NADIA KAABI-LINKE, The Altarpiece, 2015, transfer print and acrylic on paper on canvas and a wooden frame coated in 24k gold leaf, 250 × 450.4 × 6.3 cm. Courtesy the artist and Lawrie Shabibi, Dubai.

Fahrenheit311: Seven Legends of Machismo

Nadia Kaabi-Linke

Lawrie Shabibi
United Arab Emirates

Berlin- and Tunis-based artist Nadia Kaabi-Linke’s second solo exhibition at Dubai’s Lawrie Shabibi gallery presents her exploration of modern “macho culture,” through eight context-specific works that draw associations to the seven deadly sins. Taking its title from the scientific melting point of testosterone, “Farenheit311: Seven Legends of Machismo” examines characteristics of masculinity and how these traits emerge through themes of heroism and war, as well as exploitation and violence.

Reminiscent of a religious triptych found in early Christian art or classical European churches, The Altarpiece (2015) is the central work of the exhibition. Its three panels, enclosed in a gold-leaf-coated frame, display ink and wax prints depicting the bullet-ridden exterior of a bunker in Berlin, which was built during World War II by forced civilian labor. The actual building, after being repurposed several times since then, currently holds artworks from the private Boros Collection.

The notion of masculinity manifests itself in The Altarpiece through the visual representation of war: the bullet holes on the bunker wall symbolize the wounds and dark revelations of Germany’s modern history—now exposed for all to see. On the other hand, the panels form a gold-leafed square when folded shut, portraying an exterior image of wealth and stability. In its closed state, The Altarpiece becomes an allegory for the political strategy of covering up the past for a more favorable present.


NADIA KAABI-LINKEImpunities London Originals, 2012, black powder on transparent film on paper, 19 × 25 cm each. Courtesy the artist and Lawrie Shabibi, Dubai.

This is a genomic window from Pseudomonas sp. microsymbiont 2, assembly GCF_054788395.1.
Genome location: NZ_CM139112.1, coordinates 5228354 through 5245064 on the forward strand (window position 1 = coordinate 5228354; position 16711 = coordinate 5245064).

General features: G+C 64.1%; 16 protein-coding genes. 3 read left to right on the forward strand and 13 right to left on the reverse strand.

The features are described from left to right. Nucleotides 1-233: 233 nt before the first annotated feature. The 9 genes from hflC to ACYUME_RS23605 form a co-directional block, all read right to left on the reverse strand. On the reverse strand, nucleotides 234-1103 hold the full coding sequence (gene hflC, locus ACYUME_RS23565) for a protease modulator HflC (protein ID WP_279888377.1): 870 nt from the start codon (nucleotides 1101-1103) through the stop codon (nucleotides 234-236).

NADIA KAABI-LINKETunisian Americans, 2012, wood, cork and soil in four panels, 137 × 157 cm. Courtesy the artist and Lawrie Shabibi, Dubai.

Nearby are two other highly thought-provoking works that also examine the mythos of machismo. Twenty small frames featuring delicate, smudged markings take up the center wall. Entitled Impunities London Originals (2012), it is an emotionally raw piece, in which the fragile markings made from black powder on paper are, in fact, documentations of domestic violence. Between 2011 and 2012, Kaabi-Linke encountered many female victims of domestic abuse during her six-month residency at London’s Delfina Foundation, which motivated her to produce this work, drawing attention to the often covered-up issues surrounding the abuse of women inflicted by their significant others.

Installed on the opposite wall are four type cases holding a total of 400 glass flacons—small bottles used to sell kohl—containing soil samples from 400 US military graves in Tunisia. Each flacon is labeled with a number identifying the soldier whose grave the sample came from. Tunisian Americans (2012) incites reflection surrounding the consequences of war, power and acts of elitism. The US soldiers, who fought in the Tunisia Campaign (1942–43), continue to occupy foreign ground even in death, which Kaabi-Linke notes is drastically different from the African belief of fighting on native land in times of battle.

In the second, smaller room, Grindballs, Hardballs and Bangballs (all 2015) and A Short History of Salt and Sun (2013) delve into different notions of masculinity. Three individual but related works place sand, cement and lycopodium pollen into circles of bubble wrap. Set in frames, the content of the works are sealed and protected from outside forces. The installation expresses the manipulative capabilities of man to ­­exploit and destruct their environment. In contrast, A Short Story of Salt and Sun (2013) is an ink-and-wax painting that exposes the ultimate failure of man to control Mother Nature. The image is a print taken from a salt-eroded wall of a seaside resort in Tunisia and depicts the unstoppable decay of physical man-made structures while also commenting on the failure of mass tourism in Tunisia.

NADIA KAABI-LINKE, (Left to right) Hardballs, Bangballs and Grindballs, all 2015, mixed media and bubble wrap, dimensions variable. Courtesy the artist and Lawrie Shabibi, Dubai.

The exhibition is entrenched in historical contexts and masculinity—in the form of war, heroism, violence and destruction—which are rife in Kaabi-Linke’s confounding works. Her metaphorical “melting” of masculinity forces viewers to reflect upon characteristics of machismo occurring in our modern society and criticize the effects and consequential outcomes of such behaviors.  

“Farenheit311: Seven Legends of Machismo by Nadia Kaabi-Linke” is on view at Lawrie Shabibi gallery, Dubai, until May 19, 2015.